Hlaudi Motsoeneng

Johannesburg - The latest legal case against former SABC boss Hlaudi Motsoeneng was just an attempt “to hit his pockets and hurt his family”. It was also an attempt to block Motsoeneng from feeding and educating his children.

This was a response by Motsoeneng - through his legal counsel Advocate Thabani Masuku - gave in the Labour Court on Wednesday following an application by Solidarity and trade union Bemawu (Broadcasting, Electronic, Media and Allied Workers Union) for Motsoeneng to be personally held liable for the legal costs of the “SABC 8” employees. 

The eight were fired from the public broadcaster last year for protesting against a ban of showing and broadcasting of violent scenes on all public broadcaster’s platforms.

The Labour Court later overturned their dismissals.

On Wednesday’s  court proceedings were aimed at determining who should be held responsible for the costs for a series of court applications.

In their papers, Solidarity and Bemawu also wanted similar cost orders to be made against the SABC and former Group Chief Executive News and Current Affairs Simon Tebele.

Adv Masuku told the Labour Court that his client was never cited in the main civil case by SABC 8 or had been found to have ordered, during the main trial, their dismissals.

He also bemoaned an attempt of Solidarity and Bemawu to ask the court to make an adverse ruling against Motsoeneng based on comments he made on various newspaper articles, IOL and Youtube.

Masuku was very critical of both Solidarity and Bemawu’s case accusing them of having deliberately ignored a sworn affidavit made by Tebele. 

In his sworn affidavit, partly readout in court, Tebele said he personally took a decision to fire the SABC 8 after consultation with acting CEO Jimi Matthews. The court heard that Tebele, made another revelation in which, he said he took such a decision after legal advice from an independent law firm.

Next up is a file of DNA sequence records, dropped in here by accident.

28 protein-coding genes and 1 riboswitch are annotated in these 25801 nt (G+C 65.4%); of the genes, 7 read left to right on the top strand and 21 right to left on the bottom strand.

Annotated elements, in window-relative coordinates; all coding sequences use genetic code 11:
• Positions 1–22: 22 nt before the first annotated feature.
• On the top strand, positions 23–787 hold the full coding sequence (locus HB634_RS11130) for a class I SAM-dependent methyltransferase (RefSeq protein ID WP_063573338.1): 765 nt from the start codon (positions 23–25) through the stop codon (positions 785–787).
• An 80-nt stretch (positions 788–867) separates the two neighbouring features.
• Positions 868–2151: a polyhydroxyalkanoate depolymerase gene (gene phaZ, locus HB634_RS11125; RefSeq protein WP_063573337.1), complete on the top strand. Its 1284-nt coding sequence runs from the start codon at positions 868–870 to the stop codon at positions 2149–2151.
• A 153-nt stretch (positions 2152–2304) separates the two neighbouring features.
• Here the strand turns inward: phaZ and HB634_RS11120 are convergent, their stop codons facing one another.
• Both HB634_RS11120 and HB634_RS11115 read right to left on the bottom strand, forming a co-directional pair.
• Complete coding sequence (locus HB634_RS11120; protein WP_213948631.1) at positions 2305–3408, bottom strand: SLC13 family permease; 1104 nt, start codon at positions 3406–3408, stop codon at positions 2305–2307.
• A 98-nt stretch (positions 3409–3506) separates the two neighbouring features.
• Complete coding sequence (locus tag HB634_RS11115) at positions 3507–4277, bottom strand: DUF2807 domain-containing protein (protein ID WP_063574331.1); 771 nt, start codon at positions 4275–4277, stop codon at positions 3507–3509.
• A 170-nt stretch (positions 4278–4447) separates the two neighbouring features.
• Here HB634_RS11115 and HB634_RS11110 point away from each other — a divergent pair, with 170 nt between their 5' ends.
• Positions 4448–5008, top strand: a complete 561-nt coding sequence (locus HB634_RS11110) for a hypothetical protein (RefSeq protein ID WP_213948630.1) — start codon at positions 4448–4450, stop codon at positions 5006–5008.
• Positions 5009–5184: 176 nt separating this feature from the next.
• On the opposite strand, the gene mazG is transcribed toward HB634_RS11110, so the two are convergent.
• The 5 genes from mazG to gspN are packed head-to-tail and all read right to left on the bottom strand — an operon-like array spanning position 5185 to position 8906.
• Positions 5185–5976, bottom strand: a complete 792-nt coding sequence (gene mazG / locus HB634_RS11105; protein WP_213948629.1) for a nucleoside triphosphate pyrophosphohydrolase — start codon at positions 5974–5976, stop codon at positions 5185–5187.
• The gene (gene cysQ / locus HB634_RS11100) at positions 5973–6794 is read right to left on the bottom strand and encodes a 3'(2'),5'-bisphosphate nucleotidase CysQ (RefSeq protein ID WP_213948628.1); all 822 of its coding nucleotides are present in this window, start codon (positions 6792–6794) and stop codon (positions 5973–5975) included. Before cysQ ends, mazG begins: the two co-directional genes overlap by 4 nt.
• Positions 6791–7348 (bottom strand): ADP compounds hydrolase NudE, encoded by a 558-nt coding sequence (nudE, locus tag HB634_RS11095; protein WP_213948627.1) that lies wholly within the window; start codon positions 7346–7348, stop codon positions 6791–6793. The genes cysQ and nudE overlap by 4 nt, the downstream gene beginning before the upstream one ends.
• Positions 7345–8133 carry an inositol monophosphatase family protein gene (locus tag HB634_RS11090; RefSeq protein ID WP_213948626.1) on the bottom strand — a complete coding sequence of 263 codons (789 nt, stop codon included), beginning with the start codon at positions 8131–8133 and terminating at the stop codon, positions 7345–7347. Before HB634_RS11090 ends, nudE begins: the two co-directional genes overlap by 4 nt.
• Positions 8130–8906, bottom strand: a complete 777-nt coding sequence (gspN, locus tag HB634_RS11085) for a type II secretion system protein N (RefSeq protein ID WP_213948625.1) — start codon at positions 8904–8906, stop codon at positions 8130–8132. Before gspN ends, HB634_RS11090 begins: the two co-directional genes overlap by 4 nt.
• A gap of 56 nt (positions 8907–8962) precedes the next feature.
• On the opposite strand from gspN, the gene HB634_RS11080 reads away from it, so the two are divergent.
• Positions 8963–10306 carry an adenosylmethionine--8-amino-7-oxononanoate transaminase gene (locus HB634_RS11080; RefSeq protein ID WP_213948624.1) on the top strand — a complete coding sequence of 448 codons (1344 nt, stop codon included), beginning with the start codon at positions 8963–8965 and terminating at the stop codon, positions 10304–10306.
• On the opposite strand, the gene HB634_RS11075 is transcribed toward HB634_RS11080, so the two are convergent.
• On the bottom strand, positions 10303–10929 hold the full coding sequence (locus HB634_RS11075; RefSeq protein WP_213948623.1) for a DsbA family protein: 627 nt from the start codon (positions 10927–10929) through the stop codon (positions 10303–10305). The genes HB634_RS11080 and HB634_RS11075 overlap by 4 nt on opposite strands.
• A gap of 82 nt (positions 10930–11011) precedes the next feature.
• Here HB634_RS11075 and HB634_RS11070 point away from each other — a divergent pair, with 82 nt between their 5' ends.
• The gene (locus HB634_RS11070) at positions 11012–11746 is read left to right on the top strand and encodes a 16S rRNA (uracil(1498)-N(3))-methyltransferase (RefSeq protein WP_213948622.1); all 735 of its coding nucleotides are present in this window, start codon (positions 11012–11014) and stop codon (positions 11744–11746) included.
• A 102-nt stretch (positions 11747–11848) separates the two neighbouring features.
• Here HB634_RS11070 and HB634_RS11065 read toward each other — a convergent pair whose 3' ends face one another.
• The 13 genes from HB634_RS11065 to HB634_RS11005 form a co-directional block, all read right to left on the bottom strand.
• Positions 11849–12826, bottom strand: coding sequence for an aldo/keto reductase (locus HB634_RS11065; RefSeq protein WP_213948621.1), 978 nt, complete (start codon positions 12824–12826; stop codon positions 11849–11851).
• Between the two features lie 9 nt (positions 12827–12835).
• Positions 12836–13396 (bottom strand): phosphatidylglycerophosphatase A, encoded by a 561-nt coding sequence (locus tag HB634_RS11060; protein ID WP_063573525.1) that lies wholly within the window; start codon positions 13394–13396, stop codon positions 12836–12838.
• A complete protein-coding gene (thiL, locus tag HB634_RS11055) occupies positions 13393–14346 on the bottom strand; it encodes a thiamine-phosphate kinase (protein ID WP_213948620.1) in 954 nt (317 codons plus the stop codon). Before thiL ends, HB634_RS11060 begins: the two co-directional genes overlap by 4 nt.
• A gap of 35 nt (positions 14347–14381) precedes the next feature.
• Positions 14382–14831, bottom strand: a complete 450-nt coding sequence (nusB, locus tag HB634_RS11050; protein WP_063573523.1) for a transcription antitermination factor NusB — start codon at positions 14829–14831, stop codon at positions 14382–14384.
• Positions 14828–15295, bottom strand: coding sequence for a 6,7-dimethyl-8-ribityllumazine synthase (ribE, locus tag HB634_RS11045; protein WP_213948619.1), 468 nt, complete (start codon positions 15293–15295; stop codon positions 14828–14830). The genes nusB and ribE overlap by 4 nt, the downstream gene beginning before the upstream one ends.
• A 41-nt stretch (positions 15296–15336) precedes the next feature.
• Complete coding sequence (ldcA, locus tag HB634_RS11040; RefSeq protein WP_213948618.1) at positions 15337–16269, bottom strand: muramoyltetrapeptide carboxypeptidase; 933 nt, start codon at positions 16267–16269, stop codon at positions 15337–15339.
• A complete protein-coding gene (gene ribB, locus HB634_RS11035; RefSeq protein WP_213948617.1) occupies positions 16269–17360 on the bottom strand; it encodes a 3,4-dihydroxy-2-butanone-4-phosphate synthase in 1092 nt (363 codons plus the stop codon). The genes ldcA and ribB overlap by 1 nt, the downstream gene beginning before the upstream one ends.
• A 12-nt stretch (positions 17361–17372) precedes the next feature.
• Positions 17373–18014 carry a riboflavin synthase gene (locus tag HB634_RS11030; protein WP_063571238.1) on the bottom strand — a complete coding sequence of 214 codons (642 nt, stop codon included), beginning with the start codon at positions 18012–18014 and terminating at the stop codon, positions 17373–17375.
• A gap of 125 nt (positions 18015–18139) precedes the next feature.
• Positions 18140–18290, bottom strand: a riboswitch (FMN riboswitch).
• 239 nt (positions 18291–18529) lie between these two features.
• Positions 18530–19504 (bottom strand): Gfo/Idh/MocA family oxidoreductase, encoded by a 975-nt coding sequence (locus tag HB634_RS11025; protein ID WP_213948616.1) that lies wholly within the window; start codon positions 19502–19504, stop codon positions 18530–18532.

Masuku said Solidarity and Bemawu chose to ignore Tebele’s main affidavit as well as his supplementary statements before court.

Masuku was adamant that newspaper articles “were inadmissible evidence”. 

“According to the court directive, the latest court action was to determine who fired the SABC 8. There is no evidence that Mr Motsoeneng was the decision-maker. That evidence cannot be found in the affidavit of Mr Tebele. The main applicants in the matter also want the court to prosecute Mr Motsoeneng on hearsay evidence. Newspaper articles are inadmissible in court,” Masuku argued.

The SABC, who testified earlier, also wanted Motsoeneng to be held liable for costs. SABC counsel Phillip Mokoena, who is acting on behalf of interim board, painted a picture of the public broadcaster as being in a state of chaos prior to the appointed of the interim board.

Advocate Mokoena told the court that senior managers including Motsoeneng and former CFO James Aguma acted on their own and undermined governance policy within the SABC.

He said this was due to the absence of a fully and lawfully constituted board of the SABC which is legally charged to make milestone decisions on behalf of the public broadcaster.

Mokoena argued that if costs were to be made against the SABC, it should minimally be at 10% and Motsoeneng and Tebele should split 90% costs order between the two of them. Tebele, however, surprised the court, when he submitted that the court should hold Motsoeneng liable on the “weight of evidence of the main applicants”.

Judgment was reserved.